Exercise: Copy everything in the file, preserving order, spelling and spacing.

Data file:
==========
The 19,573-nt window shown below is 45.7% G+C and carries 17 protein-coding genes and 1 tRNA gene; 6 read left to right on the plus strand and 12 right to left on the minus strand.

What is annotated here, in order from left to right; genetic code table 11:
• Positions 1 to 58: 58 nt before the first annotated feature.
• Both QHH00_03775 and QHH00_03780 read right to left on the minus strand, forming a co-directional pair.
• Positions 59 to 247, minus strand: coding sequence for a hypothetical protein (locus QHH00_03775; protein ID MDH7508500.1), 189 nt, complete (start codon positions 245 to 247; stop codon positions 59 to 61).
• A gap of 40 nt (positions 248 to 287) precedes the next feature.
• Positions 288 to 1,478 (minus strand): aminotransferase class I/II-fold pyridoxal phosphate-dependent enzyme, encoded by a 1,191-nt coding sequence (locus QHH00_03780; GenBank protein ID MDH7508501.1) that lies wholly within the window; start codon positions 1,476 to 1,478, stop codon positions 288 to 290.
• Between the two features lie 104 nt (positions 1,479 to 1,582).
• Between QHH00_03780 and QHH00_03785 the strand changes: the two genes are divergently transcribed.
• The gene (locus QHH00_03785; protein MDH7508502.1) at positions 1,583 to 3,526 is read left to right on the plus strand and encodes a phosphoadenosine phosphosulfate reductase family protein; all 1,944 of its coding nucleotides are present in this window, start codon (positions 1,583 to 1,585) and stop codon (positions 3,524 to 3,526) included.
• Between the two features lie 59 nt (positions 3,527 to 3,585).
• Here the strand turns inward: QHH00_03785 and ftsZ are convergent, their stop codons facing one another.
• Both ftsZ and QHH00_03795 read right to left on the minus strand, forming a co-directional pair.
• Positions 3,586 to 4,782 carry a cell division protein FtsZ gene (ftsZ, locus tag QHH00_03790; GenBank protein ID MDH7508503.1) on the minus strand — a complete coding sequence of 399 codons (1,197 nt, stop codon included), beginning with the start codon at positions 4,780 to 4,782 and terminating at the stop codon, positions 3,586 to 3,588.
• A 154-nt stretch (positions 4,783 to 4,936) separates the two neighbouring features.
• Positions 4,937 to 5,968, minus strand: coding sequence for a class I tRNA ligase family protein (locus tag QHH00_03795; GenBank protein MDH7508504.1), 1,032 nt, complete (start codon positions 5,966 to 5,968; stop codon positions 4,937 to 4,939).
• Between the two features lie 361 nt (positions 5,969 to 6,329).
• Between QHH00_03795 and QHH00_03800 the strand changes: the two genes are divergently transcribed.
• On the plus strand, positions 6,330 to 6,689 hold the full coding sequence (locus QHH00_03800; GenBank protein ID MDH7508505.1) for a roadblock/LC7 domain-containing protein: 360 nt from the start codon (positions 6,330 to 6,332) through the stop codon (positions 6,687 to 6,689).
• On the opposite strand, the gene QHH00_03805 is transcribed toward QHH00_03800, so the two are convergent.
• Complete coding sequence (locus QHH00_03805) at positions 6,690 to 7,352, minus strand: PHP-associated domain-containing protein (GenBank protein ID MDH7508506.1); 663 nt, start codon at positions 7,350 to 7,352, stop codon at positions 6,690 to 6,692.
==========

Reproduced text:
The 19,573-nt window shown below is 45.7% G+C and carries 17 protein-coding genes and 1 tRNA gene; 6 read left to right on the plus strand and 12 right to left on the minus strand.

What is annotated here, in order from left to right; genetic code table 11:
• Positions 1 to 58: 58 nt before the first annotated feature.
• Both QHH00_03775 and QHH00_03780 read right to left on the minus strand, forming a co-directional pair.
• Positions 59 to 247, minus strand: coding sequence for a hypothetical protein (locus QHH00_03775; protein ID MDH7508500.1), 189 nt, complete (start codon positions 245 to 247; stop codon positions 59 to 61).
• A gap of 40 nt (positions 248 to 287) precedes the next feature.
• Positions 288 to 1,478 (minus strand): aminotransferase class I/II-fold pyridoxal phosphate-dependent enzyme, encoded by a 1,191-nt coding sequence (locus QHH00_03780; GenBank protein ID MDH7508501.1) that lies wholly within the window; start codon positions 1,476 to 1,478, stop codon positions 288 to 290.
• Between the two features lie 104 nt (positions 1,479 to 1,582).
• Between QHH00_03780 and QHH00_03785 the strand changes: the two genes are divergently transcribed.
• The gene (locus QHH00_03785; protein MDH7508502.1) at positions 1,583 to 3,526 is read left to right on the plus strand and encodes a phosphoadenosine phosphosulfate reductase family protein; all 1,944 of its coding nucleotides are present in this window, start codon (positions 1,583 to 1,585) and stop codon (positions 3,524 to 3,526) included.
• Between the two features lie 59 nt (positions 3,527 to 3,585).
• Here the strand turns inward: QHH00_03785 and ftsZ are convergent, their stop codons facing one another.
• Both ftsZ and QHH00_03795 read right to left on the minus strand, forming a co-directional pair.
• Positions 3,586 to 4,782 carry a cell division protein FtsZ gene (ftsZ, locus tag QHH00_03790; GenBank protein ID MDH7508503.1) on the minus strand — a complete coding sequence of 399 codons (1,197 nt, stop codon included), beginning with the start codon at positions 4,780 to 4,782 and terminating at the stop codon, positions 3,586 to 3,588.
• A 154-nt stretch (positions 4,783 to 4,936) separates the two neighbouring features.
• Positions 4,937 to 5,968, minus strand: coding sequence for a class I tRNA ligase family protein (locus tag QHH00_03795; GenBank protein MDH7508504.1), 1,032 nt, complete (start codon positions 5,966 to 5,968; stop codon positions 4,937 to 4,939).
• Between the two features lie 361 nt (positions 5,969 to 6,329).
• Between QHH00_03795 and QHH00_03800 the strand changes: the two genes are divergently transcribed.
• On the plus strand, positions 6,330 to 6,689 hold the full coding sequence (locus QHH00_03800; GenBank protein ID MDH7508505.1) for a roadblock/LC7 domain-containing protein: 360 nt from the start codon (positions 6,330 to 6,332) through the stop codon (positions 6,687 to 6,689).
• On the opposite strand, the gene QHH00_03805 is transcribed toward QHH00_03800, so the two are convergent.
• Complete coding sequence (locus QHH00_03805) at positions 6,690 to 7,352, minus strand: PHP-associated domain-containing protein (GenBank protein ID MDH7508506.1); 663 nt, start codon at positions 7,350 to 7,352, stop codon at positions 6,690 to 6,692.